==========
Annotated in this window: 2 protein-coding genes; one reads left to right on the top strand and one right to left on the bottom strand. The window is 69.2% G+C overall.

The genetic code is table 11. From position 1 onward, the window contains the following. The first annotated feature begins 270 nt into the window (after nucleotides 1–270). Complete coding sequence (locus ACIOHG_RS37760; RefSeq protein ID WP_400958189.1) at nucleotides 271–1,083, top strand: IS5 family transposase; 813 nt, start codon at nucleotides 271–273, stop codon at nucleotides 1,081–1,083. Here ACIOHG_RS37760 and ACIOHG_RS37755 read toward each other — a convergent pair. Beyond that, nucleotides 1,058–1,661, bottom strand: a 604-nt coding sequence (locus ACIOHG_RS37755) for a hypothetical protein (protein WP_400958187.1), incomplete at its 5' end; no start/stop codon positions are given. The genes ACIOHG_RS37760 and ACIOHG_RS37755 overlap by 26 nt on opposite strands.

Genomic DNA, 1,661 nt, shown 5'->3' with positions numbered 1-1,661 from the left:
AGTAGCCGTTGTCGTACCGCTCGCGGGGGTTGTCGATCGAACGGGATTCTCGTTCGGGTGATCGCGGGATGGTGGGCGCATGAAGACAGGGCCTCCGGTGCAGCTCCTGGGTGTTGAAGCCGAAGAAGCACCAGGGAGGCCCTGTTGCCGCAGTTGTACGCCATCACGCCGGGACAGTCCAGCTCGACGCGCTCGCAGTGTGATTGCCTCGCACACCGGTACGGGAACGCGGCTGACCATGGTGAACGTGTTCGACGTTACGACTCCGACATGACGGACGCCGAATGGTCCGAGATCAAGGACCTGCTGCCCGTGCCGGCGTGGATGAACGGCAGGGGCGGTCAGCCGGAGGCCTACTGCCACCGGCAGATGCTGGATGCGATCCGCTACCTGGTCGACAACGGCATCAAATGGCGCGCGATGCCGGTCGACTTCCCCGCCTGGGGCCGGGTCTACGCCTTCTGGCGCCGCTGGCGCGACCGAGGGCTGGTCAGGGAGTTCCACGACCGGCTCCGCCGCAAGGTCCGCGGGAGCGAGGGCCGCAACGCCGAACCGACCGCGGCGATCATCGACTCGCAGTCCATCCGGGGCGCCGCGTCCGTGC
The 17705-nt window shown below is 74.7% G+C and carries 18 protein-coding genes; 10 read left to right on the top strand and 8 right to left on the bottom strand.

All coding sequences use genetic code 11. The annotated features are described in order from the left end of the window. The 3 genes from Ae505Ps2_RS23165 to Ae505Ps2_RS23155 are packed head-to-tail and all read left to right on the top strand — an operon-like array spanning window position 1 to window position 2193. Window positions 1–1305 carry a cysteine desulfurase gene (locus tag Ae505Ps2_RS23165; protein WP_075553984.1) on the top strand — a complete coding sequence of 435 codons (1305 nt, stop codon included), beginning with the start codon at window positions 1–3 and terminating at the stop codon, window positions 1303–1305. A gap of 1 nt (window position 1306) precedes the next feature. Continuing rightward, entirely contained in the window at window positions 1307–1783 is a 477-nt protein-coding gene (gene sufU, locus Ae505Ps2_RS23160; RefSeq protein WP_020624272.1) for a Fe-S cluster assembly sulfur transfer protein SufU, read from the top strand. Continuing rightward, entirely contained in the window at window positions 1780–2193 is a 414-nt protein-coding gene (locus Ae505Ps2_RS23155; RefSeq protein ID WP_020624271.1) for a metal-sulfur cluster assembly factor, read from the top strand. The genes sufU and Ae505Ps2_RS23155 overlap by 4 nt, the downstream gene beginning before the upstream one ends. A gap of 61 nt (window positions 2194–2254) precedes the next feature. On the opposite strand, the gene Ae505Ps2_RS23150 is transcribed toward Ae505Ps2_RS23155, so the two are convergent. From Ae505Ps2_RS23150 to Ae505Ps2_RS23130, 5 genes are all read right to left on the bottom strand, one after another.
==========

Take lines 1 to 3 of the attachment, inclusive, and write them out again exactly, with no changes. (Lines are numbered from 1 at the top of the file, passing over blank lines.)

Annotated in this window: 2 protein-coding genes; one reads left to right on the top strand and one right to left on the bottom strand. The window is 69.2% G+C overall.

The genetic code is table 11. From position 1 onward, the window contains the following. The first annotated feature begins 270 nt into the window (after nucleotides 1–270). Complete coding sequence (locus ACIOHG_RS37760; RefSeq protein ID WP_400958189.1) at nucleotides 271–1,083, top strand: IS5 family transposase; 813 nt, start codon at nucleotides 271–273, stop codon at nucleotides 1,081–1,083. Here ACIOHG_RS37760 and ACIOHG_RS37755 read toward each other — a convergent pair. Beyond that, nucleotides 1,058–1,661, bottom strand: a 604-nt coding sequence (locus ACIOHG_RS37755) for a hypothetical protein (protein WP_400958187.1), incomplete at its 5' end; no start/stop codon positions are given. The genes ACIOHG_RS37760 and ACIOHG_RS37755 overlap by 26 nt on opposite strands.

Genomic DNA, 1,661 nt, shown 5'->3' with positions numbered 1-1,661 from the left: